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Seahawks Week: How different is Seattle on the road?

Welcome to "Seahawks Week", Rumblers!  In an effort to learn all that we can about the Buffalo Bills' season opening opponent, the Seattle Seahawks, we'll be joined once per day by John Morgan of Field Gulls throughout this week.  John is a superbly knowledgeable blogger when it comes to the X's and O's of the game, and he'll give us some excellent perspective on the Seahawks as a team heading into Sunday's tilt.  To see all posts related to Seahawks Week, click here.

Last season, the Seattle Seahawks finished 10-6, won the NFC West, emerged victorious in a home playoff game and lost to Green Bay in the divisional round of the playoffs.  It was an impressive season, to be sure, but it was marked with a tendency that many Buffalo Bills fans need to be aware of for season opening purposes: Seattle was a different team on the road than they were at home.

John Morgan joins us for a third consecutive day to discuss his Seahawks' home/road disparity...

Buffalo Rumblings: Last season, the Seahawks were a dominant 7-1 at home, but a not-so-great 3-5 on the road.  Away games have been a hindrance for Seattle in the past.  Is there anything that you think is the culprit for this disparity, and do you see it changing in 2008?

John Morgan, Field Gulls: Well, right off, Seattle faced an easier schedule at home than on the road. Among teams contested at home, only Tampa Bay rated as above average according to DVOA. On the road, Seattle faced Pittsburgh, Cleveland and Philadelphia. So the disparity is probably a little overstated.

Still, it would be foolish of me to say Seattle doesn't play better at home - doesn't every team? Seattle, specifically, seems to benefit from Qwest's crowd noise. Foremost, Seattle's defense is built on team speed, or, rather, team quickness. Seattle isn't necessarily fast, but it's quick off the line and quick in a short space. The front seven's ability to disrupt run and pass plays by getting quick penetration in the backfield, forcing rushers outside or forcing quarterbacks into checking down or into panic throws, defines Seattle's defense. The crowd noise seems to slow an offensive line's ability to get off the snap and that fraction of a second lost allows a good - even great - defense to become outright suffocating. The impact of false starts shouldn't be lost, either. Seattle has forced 69 false start penalties at home since 2005, most in the NFL.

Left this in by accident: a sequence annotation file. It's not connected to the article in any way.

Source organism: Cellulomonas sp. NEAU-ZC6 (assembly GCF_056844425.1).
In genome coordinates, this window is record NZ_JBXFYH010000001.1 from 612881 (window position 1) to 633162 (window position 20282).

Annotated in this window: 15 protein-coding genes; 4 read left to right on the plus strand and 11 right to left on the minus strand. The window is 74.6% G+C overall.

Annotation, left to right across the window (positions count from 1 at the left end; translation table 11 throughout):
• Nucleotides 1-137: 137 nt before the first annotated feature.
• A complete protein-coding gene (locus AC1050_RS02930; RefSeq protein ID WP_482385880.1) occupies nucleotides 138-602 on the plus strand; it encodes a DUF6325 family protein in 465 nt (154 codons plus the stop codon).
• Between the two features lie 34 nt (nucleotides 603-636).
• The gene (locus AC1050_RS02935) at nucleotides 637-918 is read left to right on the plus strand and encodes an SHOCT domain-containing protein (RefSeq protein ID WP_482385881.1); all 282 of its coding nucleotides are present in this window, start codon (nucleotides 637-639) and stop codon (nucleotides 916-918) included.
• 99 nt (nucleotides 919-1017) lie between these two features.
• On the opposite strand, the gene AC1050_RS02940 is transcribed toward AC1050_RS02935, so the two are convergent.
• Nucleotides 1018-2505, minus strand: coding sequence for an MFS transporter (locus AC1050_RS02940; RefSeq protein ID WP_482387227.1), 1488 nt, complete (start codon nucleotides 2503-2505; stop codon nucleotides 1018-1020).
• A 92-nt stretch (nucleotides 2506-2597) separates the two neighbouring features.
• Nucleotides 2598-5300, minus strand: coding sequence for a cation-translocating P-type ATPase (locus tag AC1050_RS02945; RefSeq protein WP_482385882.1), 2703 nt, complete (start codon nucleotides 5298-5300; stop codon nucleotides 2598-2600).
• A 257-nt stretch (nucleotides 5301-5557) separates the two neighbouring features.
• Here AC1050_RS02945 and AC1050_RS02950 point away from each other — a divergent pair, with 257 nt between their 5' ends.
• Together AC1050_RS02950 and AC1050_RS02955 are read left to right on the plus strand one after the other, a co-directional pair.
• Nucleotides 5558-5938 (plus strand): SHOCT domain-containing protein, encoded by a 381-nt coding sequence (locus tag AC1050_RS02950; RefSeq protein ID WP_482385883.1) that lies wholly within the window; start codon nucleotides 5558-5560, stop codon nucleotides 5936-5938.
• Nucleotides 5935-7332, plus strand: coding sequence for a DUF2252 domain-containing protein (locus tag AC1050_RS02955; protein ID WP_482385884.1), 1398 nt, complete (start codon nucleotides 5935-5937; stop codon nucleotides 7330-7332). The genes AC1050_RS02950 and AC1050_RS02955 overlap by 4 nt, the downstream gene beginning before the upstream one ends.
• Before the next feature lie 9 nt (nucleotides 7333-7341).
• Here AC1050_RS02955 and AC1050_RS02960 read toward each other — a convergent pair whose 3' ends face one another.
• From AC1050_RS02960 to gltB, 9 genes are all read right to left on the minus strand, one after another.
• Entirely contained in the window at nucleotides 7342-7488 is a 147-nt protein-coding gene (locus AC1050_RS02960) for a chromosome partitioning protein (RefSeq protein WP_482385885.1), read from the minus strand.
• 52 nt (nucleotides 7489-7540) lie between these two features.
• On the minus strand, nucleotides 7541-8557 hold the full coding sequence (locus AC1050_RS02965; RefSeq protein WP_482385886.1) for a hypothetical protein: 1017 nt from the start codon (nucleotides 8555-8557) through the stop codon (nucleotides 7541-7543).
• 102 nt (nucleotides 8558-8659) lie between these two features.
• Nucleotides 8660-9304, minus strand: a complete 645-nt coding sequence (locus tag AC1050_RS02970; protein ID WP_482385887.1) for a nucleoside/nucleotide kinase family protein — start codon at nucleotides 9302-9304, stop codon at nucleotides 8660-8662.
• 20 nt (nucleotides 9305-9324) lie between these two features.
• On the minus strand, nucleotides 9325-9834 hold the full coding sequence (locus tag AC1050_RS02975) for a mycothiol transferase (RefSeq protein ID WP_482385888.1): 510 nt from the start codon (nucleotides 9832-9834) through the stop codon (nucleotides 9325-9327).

Forgive me for saying so, but Seattle's road schedule doesn't start off in the easiest of fashions in Buffalo.  Only one team - New England - has come into Buffalo in the past two years and handled the Bills with ease; the Seahawks are no New England.  Sure, every team is a little worse on the road (save the 2007 New York Giants), but Seattle has turned Qwest Field into one of the toughest places to play in the league; they're beatable game in and game out on the road.

Crowd noise will play its role in this Sunday's game, but as John alluded to, I expect it (or its lack thereof) to impact Seattle's defense more than its offense.  Matt Hasselbeck is a pretty unflappable quarterback, and while Ralph Wilson Stadium will surely be rocking when Buffalo's on defense, the effects on Hasselbeck's offense will probably be negligible.  The home crowd is better for Buffalo than it hurts Seattle, and that's where the real advantage is gained.  Home-field advantage gets my blood up.  I am now more pumped up about this game than I have been at any point this pre/off-season.